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    Synthetic herbicides have revolutionised agricultural weed control. Herbicide resistance (HR) is a natural process through which weeds evolve to be no longer susceptible to a herbicide. Repeated use of similar herbicides can lead to the proliferation of resistant weed populations, with detrimental on-farm effects. To date, 267 weed species worldwide are resistant to at least one herbicide. Yet, achieving universal uptake of best practice principles to manage HR remains difficult. Historically not a high priority for New Zealand cropping farmers, resistance may be more prevalent than commonly assumed. This article contributes to emerging national management strategies and the international scholarship on the human dimensions of HR. Regarding resistance as a socio-biological challenge, we draw on qualitative social research with agricultural stakeholders in New Zealand's main cropping region to outline important psychosocial preconditions for effective resistance management. Our findings show that these preconditions include: influencing awareness and attitudes, knowledge and skills; approaching HR as a shared responsibility; and supporting long-term and holistic thinking. We conclude that these preconditions form the social foundations for agricultural stakeholders' capacity to enact best practice principles to continuously re-solve HR. This novel framing allows analytical differentiation between the capacity and ability to act, with practical recommendations and future research needing to address both components of effective HR management. Copyright: © 2023 Espig, Henwood. This is an open access article distributed under the terms of the Creative Commons Attribution License, which permits unrestricted use, distribution, and reproduction in any medium, provided the original author and source are credited.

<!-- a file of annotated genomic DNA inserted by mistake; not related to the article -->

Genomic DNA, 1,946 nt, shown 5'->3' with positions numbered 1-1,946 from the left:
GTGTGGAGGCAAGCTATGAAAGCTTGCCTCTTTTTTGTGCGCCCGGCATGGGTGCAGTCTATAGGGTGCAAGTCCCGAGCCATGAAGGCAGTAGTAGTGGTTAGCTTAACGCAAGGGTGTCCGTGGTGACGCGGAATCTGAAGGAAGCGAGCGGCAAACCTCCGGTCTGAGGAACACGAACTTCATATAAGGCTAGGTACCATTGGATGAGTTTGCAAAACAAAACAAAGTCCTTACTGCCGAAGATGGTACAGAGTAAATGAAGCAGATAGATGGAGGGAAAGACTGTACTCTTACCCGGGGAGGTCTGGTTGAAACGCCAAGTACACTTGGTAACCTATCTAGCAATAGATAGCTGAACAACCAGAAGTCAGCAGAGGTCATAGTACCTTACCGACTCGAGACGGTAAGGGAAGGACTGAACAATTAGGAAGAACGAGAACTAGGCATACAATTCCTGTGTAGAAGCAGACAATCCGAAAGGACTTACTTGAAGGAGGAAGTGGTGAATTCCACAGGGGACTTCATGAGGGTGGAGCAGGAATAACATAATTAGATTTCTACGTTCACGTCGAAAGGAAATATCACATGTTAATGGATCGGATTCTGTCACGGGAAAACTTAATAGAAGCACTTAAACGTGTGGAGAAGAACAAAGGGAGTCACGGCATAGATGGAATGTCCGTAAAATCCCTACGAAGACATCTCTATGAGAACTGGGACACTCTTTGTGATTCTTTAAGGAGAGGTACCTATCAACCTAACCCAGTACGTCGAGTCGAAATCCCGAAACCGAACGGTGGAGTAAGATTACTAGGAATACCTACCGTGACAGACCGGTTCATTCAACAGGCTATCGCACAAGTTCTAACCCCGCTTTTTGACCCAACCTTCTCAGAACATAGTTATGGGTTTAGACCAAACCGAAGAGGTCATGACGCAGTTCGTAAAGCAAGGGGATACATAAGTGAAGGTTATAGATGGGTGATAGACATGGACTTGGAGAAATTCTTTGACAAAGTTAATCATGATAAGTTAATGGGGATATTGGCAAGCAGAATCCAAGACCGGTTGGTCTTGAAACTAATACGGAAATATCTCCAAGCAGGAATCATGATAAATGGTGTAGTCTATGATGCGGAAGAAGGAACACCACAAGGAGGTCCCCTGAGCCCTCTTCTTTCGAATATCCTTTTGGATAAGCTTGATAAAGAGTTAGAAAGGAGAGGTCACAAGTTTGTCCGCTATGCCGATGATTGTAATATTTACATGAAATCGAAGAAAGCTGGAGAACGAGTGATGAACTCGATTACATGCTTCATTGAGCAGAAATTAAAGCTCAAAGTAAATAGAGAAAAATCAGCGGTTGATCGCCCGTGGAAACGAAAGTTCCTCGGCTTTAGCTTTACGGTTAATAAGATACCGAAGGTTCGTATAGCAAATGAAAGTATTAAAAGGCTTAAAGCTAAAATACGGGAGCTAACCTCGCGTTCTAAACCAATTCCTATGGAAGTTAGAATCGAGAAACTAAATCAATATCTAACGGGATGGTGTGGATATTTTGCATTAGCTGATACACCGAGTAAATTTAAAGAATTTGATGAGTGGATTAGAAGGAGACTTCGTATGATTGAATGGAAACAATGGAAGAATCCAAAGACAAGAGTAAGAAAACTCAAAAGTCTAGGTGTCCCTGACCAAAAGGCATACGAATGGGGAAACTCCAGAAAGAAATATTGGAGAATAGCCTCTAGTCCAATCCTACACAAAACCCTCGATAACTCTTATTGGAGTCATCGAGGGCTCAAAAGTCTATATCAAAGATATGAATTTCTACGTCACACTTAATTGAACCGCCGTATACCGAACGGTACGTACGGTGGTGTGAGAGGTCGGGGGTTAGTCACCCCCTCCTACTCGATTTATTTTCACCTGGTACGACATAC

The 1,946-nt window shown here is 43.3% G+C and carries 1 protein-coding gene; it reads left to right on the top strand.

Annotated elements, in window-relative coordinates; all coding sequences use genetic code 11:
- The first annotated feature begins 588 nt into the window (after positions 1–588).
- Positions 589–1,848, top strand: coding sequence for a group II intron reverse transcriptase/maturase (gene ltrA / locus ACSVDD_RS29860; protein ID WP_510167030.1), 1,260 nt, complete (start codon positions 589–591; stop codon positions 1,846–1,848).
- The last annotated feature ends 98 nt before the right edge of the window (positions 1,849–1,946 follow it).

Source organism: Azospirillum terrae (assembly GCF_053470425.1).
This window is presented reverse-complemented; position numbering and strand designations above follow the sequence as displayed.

Martin Espig, Roxanne J T Henwood. The social foundations for re-solving herbicide resistance in Canterbury, New Zealand. PloS one. 2023;18(6):e0286515

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    PMID: 37267239

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